POUND RIDGE, N.Y. During the 17th and 18th centuries, Pound Ridge had no such thing as a highway department to maintain its roads. Instead, all the men in town, particularly the property owners, were expected to chip in.
Richard Major, a former town historian and member of the Historical Society, discovered documents in the town highway garage more than 30 years ago that laid out the various road districts from those bygone eras and revealed how many days each citizen was expected to donate labor toward maintaining the passageways. He has since coalesced these road lists into easy-to-read documents that are being made available to the public for personal research projects. He began the task about a year and half ago.
[The road lists] date from 1798 to 1892, Major said. All men over 21 had to work on the roads. Each district had overseers. Anyone over 21 had to work one day, but property owners had to work more, based on how much property they owned. So, these lists act as kind of like of census. You can see who was in town and in what years.
Major said that after 1850, the documents show the names of the entire household. But prior to that, they just revealed the name of the head of household, whether there was a wife, and the number of children.
If a woman was widowed, or owned the property on her own, which was rare, Major said he wasnt sure how the road maintenance obligation was handled.
With women, I assume they got someone to do it for them, he said.
Major has alphabetized all the names on the road lists and cross referenced them in a second volume that lays out the various road districts and the specific roads they contained. He said they act as good reference material for anyone trying to research the towns history or discover information about the background of a particular house.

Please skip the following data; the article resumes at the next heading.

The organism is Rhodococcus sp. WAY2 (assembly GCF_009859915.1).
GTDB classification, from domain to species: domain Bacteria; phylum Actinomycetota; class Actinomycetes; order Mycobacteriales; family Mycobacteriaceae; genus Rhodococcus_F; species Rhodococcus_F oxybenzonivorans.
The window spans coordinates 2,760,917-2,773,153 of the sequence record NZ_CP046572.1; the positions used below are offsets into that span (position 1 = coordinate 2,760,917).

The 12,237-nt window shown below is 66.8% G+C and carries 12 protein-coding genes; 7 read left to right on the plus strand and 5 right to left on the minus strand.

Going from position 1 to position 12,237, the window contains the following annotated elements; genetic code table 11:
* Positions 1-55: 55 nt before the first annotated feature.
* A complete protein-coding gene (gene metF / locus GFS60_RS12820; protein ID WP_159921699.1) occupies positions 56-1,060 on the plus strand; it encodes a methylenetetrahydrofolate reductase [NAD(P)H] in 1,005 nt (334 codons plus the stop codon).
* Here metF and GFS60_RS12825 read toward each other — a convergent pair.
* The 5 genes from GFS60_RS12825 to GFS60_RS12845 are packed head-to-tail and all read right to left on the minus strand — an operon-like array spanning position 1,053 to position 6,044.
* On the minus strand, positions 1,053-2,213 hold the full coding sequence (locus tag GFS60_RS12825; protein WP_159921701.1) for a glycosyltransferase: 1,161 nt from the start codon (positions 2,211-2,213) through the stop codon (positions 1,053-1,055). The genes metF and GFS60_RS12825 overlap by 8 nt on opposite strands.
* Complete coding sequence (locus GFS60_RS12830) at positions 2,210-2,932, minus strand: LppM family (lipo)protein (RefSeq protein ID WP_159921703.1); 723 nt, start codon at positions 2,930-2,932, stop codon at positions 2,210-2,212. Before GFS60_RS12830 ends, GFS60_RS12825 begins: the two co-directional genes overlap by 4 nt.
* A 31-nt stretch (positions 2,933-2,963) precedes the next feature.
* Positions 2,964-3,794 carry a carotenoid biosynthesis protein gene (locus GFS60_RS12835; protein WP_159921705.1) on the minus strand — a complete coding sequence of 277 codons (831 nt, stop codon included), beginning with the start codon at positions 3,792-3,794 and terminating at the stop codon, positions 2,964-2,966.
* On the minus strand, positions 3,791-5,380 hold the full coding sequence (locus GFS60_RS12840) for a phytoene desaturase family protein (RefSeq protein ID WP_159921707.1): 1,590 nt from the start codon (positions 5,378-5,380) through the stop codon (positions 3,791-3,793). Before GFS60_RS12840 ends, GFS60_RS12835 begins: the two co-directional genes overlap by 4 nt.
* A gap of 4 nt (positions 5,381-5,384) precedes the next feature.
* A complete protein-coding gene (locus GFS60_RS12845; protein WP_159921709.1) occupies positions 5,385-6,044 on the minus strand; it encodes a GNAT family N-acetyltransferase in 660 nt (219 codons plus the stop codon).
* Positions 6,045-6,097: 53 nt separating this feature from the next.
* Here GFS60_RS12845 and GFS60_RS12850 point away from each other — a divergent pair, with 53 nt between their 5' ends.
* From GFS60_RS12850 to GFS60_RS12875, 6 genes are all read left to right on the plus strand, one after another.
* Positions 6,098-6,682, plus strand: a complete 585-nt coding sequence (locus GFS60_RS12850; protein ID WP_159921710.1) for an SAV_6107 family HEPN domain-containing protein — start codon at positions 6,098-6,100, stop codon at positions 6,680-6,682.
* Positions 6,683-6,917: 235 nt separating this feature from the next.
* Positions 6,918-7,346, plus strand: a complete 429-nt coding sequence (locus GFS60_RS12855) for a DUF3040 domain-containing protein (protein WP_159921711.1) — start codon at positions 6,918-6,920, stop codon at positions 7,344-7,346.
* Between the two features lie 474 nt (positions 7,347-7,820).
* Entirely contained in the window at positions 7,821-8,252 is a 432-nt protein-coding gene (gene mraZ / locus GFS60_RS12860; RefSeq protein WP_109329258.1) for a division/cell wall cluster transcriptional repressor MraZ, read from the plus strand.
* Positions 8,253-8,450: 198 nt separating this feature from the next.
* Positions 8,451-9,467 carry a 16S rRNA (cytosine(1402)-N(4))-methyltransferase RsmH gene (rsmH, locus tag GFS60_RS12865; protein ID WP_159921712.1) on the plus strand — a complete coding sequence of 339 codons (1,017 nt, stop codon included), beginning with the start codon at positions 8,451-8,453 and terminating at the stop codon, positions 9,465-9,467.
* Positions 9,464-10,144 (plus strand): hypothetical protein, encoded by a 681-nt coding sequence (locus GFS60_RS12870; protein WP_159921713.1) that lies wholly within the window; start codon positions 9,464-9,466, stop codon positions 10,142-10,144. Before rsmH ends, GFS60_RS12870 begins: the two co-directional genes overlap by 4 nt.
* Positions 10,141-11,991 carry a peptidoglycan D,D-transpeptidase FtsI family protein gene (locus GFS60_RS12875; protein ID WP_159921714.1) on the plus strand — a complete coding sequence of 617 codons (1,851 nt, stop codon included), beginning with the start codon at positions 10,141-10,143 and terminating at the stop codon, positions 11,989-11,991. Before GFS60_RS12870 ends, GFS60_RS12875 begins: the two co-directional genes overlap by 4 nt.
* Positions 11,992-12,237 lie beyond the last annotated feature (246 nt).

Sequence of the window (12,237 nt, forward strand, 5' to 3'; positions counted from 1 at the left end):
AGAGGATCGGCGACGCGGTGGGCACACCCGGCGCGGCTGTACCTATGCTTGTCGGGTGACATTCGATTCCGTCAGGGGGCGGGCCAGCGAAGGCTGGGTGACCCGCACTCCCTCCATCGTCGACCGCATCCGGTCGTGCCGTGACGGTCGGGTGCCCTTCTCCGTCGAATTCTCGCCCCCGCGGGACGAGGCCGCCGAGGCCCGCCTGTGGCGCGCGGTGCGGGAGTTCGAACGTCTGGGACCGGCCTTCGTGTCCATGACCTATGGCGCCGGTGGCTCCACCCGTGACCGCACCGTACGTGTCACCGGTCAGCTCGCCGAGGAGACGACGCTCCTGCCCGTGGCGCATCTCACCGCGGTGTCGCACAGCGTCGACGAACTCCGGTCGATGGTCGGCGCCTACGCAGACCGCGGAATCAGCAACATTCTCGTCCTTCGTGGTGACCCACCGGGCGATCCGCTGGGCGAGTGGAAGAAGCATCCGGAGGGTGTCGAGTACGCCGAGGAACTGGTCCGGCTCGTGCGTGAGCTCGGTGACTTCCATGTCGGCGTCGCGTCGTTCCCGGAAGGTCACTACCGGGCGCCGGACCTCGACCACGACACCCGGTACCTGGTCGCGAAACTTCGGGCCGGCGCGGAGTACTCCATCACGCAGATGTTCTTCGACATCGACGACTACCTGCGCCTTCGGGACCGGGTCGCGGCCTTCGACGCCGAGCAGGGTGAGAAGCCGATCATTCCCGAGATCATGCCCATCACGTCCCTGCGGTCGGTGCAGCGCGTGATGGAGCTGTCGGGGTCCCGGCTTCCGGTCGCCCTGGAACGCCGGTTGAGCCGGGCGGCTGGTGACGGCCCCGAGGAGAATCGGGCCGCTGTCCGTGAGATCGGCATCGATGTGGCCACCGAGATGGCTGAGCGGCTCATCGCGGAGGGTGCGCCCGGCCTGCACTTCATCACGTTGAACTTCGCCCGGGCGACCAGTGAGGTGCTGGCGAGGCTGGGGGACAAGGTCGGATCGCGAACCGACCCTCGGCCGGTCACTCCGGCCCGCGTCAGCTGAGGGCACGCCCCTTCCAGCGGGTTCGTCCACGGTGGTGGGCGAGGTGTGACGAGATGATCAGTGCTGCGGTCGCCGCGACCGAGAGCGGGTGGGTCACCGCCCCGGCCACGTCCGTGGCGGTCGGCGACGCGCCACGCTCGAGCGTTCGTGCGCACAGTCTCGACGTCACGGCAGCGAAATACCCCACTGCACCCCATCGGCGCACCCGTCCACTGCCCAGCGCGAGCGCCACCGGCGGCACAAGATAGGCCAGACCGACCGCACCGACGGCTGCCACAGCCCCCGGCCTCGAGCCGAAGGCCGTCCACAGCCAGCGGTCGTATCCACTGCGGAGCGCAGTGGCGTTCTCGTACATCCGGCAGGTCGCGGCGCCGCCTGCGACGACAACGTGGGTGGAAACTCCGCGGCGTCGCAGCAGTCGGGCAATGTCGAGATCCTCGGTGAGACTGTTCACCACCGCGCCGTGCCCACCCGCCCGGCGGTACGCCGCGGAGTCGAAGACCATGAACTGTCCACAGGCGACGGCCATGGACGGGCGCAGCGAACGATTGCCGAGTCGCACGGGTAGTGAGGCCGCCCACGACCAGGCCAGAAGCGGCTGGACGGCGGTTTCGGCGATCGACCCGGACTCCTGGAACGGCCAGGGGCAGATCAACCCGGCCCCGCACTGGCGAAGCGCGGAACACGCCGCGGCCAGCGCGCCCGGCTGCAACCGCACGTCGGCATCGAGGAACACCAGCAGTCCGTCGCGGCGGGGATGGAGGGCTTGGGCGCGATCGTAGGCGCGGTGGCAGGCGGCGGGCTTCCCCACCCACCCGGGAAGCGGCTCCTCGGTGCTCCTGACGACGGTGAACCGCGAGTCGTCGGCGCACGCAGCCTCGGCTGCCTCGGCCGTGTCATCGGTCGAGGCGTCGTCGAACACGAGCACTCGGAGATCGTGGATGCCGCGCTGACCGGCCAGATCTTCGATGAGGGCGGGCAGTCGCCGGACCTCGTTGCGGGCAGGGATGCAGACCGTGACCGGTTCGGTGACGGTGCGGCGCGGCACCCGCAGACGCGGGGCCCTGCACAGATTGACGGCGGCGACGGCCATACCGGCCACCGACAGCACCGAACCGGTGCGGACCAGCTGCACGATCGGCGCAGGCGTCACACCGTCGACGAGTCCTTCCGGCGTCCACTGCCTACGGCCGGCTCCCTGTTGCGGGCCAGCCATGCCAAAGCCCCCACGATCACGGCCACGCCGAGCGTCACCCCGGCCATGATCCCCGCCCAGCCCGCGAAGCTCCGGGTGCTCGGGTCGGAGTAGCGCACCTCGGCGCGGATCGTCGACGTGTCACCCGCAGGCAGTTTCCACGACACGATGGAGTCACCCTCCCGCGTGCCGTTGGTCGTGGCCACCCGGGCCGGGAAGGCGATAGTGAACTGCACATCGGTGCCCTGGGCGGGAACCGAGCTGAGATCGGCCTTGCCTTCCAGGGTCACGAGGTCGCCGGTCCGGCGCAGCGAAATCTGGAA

"Now, you can look a particular name and see what district they were in and for how long and figure out what road they were on and what property they owned," he said. "People will ask me, what can you tell me about my great great grandfather. I can now look up the name and see what years he lived here and when he first showed up in Pound Ridge. Its another tool to help make research easier.
Without computers, Major said, the task would have been impossible. He said several people have tried to reorganize the road list documents in the past but never completed the project.
Computers are a godsend, he said. My wife did a program for me that allowed me to alphabetize everything. Otherwise, I dont know if I could have done it.
Major has transferred the newly organized road lists documents, which are in two volumes by name and by district onto CD, which are for sale to the public for $25. Call 914-764-4333 for more information.
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